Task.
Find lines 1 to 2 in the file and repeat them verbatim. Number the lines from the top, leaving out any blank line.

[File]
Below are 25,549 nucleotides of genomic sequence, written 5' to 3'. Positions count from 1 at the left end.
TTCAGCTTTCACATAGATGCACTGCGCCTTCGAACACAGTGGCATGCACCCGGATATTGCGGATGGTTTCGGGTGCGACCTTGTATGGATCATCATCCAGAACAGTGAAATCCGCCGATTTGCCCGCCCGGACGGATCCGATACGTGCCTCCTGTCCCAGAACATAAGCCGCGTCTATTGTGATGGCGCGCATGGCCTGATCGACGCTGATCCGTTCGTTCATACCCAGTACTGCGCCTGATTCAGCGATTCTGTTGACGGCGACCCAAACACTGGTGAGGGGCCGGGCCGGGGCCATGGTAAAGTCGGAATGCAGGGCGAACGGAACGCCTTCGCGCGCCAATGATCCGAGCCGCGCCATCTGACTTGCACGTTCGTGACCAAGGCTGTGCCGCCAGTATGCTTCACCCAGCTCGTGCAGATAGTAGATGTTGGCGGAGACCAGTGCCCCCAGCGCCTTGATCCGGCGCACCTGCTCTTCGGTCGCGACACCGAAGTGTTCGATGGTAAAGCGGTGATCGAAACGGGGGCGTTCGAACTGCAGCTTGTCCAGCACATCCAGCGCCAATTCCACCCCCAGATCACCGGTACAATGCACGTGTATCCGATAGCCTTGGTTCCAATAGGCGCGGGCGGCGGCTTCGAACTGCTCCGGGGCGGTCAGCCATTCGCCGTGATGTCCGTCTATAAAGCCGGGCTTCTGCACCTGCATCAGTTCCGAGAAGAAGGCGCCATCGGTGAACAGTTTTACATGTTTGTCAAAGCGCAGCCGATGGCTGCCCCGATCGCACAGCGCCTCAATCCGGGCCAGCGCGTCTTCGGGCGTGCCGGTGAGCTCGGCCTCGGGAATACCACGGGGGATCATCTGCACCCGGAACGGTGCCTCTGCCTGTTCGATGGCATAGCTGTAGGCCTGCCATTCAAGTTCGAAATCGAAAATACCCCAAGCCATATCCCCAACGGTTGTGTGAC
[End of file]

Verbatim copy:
Below are 25,549 nucleotides of genomic sequence, written 5' to 3'. Positions count from 1 at the left end.
TTCAGCTTTCACATAGATGCACTGCGCCTTCGAACACAGTGGCATGCACCCGGATATTGCGGATGGTTTCGGGTGCGACCTTGTATGGATCATCATCCAGAACAGTGAAATCCGCCGATTTGCCCGCCCGGACGGATCCGATACGTGCCTCCTGTCCCAGAACATAAGCCGCGTCTATTGTGATGGCGCGCATGGCCTGATCGACGCTGATCCGTTCGTTCATACCCAGTACTGCGCCTGATTCAGCGATTCTGTTGACGGCGACCCAAACACTGGTGAGGGGCCGGGCCGGGGCCATGGTAAAGTCGGAATGCAGGGCGAACGGAACGCCTTCGCGCGCCAATGATCCGAGCCGCGCCATCTGACTTGCACGTTCGTGACCAAGGCTGTGCCGCCAGTATGCTTCACCCAGCTCGTGCAGATAGTAGATGTTGGCGGAGACCAGTGCCCCCAGCGCCTTGATCCGGCGCACCTGCTCTTCGGTCGCGACACCGAAGTGTTCGATGGTAAAGCGGTGATCGAAACGGGGGCGTTCGAACTGCAGCTTGTCCAGCACATCCAGCGCCAATTCCACCCCCAGATCACCGGTACAATGCACGTGTATCCGATAGCCTTGGTTCCAATAGGCGCGGGCGGCGGCTTCGAACTGCTCCGGGGCGGTCAGCCATTCGCCGTGATGTCCGTCTATAAAGCCGGGCTTCTGCACCTGCATCAGTTCCGAGAAGAAGGCGCCATCGGTGAACAGTTTTACATGTTTGTCAAAGCGCAGCCGATGGCTGCCCCGATCGCACAGCGCCTCAATCCGGGCCAGCGCGTCTTCGGGCGTGCCGGTGAGCTCGGCCTCGGGAATACCACGGGGGATCATCTGCACCCGGAACGGTGCCTCTGCCTGTTCGATGGCATAGCTGTAGGCCTGCCATTCAAGTTCGAAATCGAAAATACCCCAAGCCATATCCCCAACGGTTGTGTGAC